For all these parts please check the links below to easily get hold of them from Amazon and eBay.
Now that you’ve got all the bits we need to get the emulator up and running.
The Dolphin emulator lets you turn your PC into both the Wii and the GameCube. The Wii was fully compatible with GameCube games so the two system are very closely related.
The emulator can be downloaded from
On the home page you’ll find the download link which will take you to the downloads page. For Dolphin you want to install the latest Development build. The stable releases are a few years old and will not work with many of the resources you’ll find online so please avoid these.
The download is a simple archive file and you just need to extract all of its contents to a suitable folder on your hard drive. If you’re using LaunchBox put it in a Dolphin folder in your Emulators folder to make sure that it keeps everything portable. You’ll then have to attach it to your LaunchBox installation but I’ll cover that in another video.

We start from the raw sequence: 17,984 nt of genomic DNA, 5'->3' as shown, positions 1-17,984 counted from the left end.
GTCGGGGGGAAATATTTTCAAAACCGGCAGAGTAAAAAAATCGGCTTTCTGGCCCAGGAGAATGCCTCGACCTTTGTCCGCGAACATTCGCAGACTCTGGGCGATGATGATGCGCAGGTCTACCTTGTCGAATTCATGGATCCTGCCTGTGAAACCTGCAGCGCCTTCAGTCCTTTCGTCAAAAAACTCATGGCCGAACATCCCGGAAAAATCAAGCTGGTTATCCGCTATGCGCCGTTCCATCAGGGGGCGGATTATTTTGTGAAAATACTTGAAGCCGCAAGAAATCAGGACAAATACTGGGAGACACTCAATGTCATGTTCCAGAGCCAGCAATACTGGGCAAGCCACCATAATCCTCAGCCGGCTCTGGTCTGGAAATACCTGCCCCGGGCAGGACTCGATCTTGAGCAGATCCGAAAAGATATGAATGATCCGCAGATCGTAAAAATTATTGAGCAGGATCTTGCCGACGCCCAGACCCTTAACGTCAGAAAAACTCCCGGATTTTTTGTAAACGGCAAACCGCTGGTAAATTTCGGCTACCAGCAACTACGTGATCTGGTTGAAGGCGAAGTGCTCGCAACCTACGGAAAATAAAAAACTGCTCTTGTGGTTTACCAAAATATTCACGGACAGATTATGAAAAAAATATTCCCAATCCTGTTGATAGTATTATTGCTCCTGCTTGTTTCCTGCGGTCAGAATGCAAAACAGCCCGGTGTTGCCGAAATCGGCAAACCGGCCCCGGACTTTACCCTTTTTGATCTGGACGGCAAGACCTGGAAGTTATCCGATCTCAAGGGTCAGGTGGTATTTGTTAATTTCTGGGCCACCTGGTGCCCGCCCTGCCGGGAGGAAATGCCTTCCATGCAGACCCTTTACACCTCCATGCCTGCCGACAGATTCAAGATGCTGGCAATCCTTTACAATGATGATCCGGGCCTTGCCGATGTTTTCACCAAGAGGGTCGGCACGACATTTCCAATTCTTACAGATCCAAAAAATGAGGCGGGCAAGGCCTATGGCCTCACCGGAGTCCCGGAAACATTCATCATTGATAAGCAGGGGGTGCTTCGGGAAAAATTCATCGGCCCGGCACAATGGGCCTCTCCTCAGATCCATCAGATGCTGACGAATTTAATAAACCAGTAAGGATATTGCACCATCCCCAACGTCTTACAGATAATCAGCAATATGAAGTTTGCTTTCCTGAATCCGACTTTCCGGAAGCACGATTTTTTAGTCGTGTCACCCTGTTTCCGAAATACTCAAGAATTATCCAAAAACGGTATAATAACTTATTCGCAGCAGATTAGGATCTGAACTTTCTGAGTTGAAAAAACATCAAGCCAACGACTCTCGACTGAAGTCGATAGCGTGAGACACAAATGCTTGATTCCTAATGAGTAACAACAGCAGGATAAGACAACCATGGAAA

Once you’ve extracted Dolphin you’re ready to go!
As usual you’re on your own when it comes to getting hold of Wii games. If you’ve got some dumps of your original game disks these will work great otherwise Google will help you find almost any game you’re after. Note that you’ll not be able to use the original game DVDs in your PC. If you have some DVD’s there is a way to hack your Wii console to make your own backup files but it can be a bit involved. I will be covering hacking the Wii in a later video so do make sure you subscribe to the channel to get that as soon as I publish it.